Why having too much time can actually stifle creativity

I have so much work that needs to get done right now.

  • I am revamping my website, so I am working around the clock trying to come up with the best copy that represents me and speaks to my clients.
  • I am working on an app with my husband that requires me to write questions.
  • I am trying to get my blog off the ground again and begin sharing it with people. (If you are reading this, it means I actually did this one!)
  • I need to write new proposals for clients.
  • We have another round of Platinum Exchange starting up, so I need to work on the material and meet with my new clients.

The list goes on and on.  But the problem is, I am not a list person.  I am very much against making lists.  My mom loves it.  Whenever I get overwhelmed she starts saying, “Write it down.  Get it out of your head.”    I know, I know.  But it’s just so hard for me to do.  The trouble is, by keeping all of this in my head it makes it really difficult for me to make any forward progress.

But on Monday, I came across a different way of thinking about this whole dilemma.  I was in a coaching circle and we were discussing the topic, “How to do the things you know you should do but aren’t very good at?”  And one of the coaches recommended an article that helped him called “Maker’s Schedule, Manager’s Schedule. “

As soon as I read this article, it hit home.  But I had to read it three times before I really pulled something out of it that I could put into practice.

Interpretation after 1st Reading: This is interesting and it makes a lot of sense.  I guess that’s why I feel like when I have a bunch of reactionary work (responding to urgent emails, putting out fires, trekking around with the kids) in a day I don’t feel fulfilled because I wasn’t able to get any big picture (reaching out to potential clients, business strategy, self care) work accomplished which is what I really want, and need to be doing.

Interpretation after 2nd Reading: Perhaps I should create more “maker” time in my schedule so that I can do that big picture thinking.  But in the past, this really hasn’t worked for me.  If I have too much time on my hands, I feel paralyzed and do nothing.  I wander aimlessly through my day and still don’t feel fulfilled.  Or even worse, I spend the entire day doing laundry.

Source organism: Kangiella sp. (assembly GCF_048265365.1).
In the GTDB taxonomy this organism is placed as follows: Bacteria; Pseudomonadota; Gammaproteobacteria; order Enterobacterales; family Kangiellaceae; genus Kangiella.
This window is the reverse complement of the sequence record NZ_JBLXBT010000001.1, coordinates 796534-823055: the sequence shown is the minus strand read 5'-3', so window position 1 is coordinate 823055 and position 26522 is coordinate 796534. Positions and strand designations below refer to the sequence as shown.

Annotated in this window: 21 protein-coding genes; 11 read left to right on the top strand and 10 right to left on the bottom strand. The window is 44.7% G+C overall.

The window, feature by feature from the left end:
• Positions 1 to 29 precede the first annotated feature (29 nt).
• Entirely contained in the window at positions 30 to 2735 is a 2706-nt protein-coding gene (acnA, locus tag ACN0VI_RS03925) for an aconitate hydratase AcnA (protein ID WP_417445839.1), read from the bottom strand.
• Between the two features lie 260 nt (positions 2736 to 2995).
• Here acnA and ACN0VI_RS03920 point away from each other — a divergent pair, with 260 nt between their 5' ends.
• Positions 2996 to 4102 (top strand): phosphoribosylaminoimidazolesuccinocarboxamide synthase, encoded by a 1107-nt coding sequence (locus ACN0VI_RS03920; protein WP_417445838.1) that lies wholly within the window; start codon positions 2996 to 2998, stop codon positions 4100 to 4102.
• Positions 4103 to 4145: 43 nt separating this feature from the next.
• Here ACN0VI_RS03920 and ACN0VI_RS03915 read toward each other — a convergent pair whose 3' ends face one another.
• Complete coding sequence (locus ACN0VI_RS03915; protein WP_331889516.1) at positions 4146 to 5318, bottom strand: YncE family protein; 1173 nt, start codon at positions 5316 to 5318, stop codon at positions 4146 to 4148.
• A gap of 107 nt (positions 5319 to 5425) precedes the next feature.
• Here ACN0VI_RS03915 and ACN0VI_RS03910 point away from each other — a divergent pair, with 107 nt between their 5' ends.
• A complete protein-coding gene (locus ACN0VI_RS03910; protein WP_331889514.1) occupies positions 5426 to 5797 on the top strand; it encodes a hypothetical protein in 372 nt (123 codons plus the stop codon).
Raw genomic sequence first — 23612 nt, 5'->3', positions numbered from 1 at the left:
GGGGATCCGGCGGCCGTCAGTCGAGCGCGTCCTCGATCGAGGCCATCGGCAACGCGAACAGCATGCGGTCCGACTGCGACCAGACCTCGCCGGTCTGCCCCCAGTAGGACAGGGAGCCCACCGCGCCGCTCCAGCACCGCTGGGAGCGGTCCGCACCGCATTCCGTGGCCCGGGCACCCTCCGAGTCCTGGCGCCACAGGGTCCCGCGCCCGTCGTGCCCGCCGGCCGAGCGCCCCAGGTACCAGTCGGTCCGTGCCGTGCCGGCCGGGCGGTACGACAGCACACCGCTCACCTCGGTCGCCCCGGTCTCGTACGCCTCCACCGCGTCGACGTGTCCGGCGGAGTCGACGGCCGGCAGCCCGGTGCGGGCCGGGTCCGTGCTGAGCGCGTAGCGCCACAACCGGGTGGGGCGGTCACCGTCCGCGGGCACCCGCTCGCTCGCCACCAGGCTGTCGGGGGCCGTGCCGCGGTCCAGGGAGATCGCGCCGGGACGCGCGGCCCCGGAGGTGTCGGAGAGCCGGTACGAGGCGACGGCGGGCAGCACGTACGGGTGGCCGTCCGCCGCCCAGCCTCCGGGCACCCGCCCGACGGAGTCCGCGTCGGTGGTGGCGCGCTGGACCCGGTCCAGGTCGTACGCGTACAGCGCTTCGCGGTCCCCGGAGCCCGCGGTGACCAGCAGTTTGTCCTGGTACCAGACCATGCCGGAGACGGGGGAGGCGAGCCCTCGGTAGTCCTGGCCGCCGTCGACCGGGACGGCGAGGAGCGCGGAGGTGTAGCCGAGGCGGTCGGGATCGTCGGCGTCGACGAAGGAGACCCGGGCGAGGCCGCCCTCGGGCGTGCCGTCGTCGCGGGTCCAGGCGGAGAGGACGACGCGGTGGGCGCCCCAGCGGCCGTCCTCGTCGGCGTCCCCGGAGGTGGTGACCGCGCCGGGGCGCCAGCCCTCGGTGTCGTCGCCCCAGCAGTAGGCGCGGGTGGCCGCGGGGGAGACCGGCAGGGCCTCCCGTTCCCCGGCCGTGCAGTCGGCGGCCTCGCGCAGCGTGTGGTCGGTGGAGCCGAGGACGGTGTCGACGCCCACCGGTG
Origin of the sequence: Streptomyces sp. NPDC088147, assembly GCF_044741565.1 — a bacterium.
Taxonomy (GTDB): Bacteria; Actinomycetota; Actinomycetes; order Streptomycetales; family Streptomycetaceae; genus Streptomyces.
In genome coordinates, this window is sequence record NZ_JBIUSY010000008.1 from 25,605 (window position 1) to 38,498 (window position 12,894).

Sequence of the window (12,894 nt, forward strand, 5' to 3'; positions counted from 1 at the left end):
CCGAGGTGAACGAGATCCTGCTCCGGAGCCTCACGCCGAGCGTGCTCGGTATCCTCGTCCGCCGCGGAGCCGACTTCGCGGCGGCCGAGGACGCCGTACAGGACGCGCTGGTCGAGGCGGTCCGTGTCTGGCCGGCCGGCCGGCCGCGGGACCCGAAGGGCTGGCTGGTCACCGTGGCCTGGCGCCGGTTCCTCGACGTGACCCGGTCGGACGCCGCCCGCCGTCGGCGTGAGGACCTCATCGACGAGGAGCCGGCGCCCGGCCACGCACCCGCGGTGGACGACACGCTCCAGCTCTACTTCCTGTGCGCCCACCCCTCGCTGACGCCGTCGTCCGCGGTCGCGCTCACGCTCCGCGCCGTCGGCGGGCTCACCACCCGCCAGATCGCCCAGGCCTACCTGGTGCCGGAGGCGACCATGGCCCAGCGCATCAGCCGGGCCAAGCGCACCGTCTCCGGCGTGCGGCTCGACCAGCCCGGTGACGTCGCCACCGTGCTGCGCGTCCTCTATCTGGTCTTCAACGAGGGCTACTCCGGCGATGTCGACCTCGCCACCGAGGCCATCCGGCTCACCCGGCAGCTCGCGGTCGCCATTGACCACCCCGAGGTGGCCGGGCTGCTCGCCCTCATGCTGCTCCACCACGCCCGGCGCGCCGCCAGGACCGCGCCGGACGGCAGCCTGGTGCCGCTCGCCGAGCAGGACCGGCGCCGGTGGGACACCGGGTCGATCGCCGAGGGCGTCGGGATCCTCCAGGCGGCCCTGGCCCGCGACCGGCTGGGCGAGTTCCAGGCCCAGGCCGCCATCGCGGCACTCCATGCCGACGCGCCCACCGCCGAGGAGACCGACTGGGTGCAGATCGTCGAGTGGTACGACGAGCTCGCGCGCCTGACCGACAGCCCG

Interpretation after 3rd Reading: What if instead of creating more time for the Maker’s schedule, I embraced the Manager’s schedule a little more.  And that’s when the “aha” happened.  Yes!  That is exactly what I need and am already starting to do.

I have long since known that I worked really well under pressure and deadlines.  Taking action fuels me.  When I have more to do, I am actually more productive.  So why not start scheduling my time for creativity?  At first this felt like opposites, but I realized it’s actually not opposite at all and completely corresponds with Paul Graham’s manager’s theory.

And I also know how having too much time on my hands can actually create paralysis in me.  When I left my full-time job to pursue my own coaching business five years ago, I spent the first year doing a whole lot of nothing.  I had no real focus.  I would wake up each morning with nothing in my calendar and then proceed to do absolutely nothing.  I mean it wasn’t because of lack of trying.  I just couldn’t focus myself.  Plus, I had no idea really where to start.

It took me an entire year to get out of this stuck place and start actually doing the work.  It was not a fun time in my life and I don’t plan on recreating it.

So for my self-coaching experiment this week, I have started to block out time in my calendar and create real (if they are fake I can feel it and don’t actually take action) deadlines for myself.  Some examples are:

  • Scheduling writing sprints in my calendar.
  • Scheduling my design week with my web designer and working backwards from there. I also created accountability by promising my husband that I would not wait until the last minute to finish my copy (this time).
  • Signing up for a Masterclass to do the work that needs to be done to get more clients and write those proposals.
  • Brainstorming with friends and colleagues when I come up with new copy to see what actually resonates, with both them and me.
  • Not worrying about what is not getting done for my business while I am spending time with my kids. Having it locked in the schedule gives me freedom to know that the work will actually get done the next day.

I am really curious if having too much time on your hands actually stifles your creativity too and what you have done to counteract this idea?  Please let me know what you think in the comments.

All the best,


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About Your Host

Hi! I'm Stacy Mayer, a Certified Executive Coach and Promotion Strategist on a mission to bring more diversity to the leadership table by getting 1000 underrepresented corporate managers promoted into senior executive positions each year worldwide.

I help undervalued executives scale to the C-Suite using repositioning strategies that build your confidence and visibility, so you can earn the recognition and support you need from key stakeholders while embodying your unique leadership style.

My podcast “Women Changing Leadership with Stacy Mayer” tackles topics like executive communication, getting more respect in the workplace from challenging bosses and team members, and avoiding the common mistakes that sabotage career advancement.

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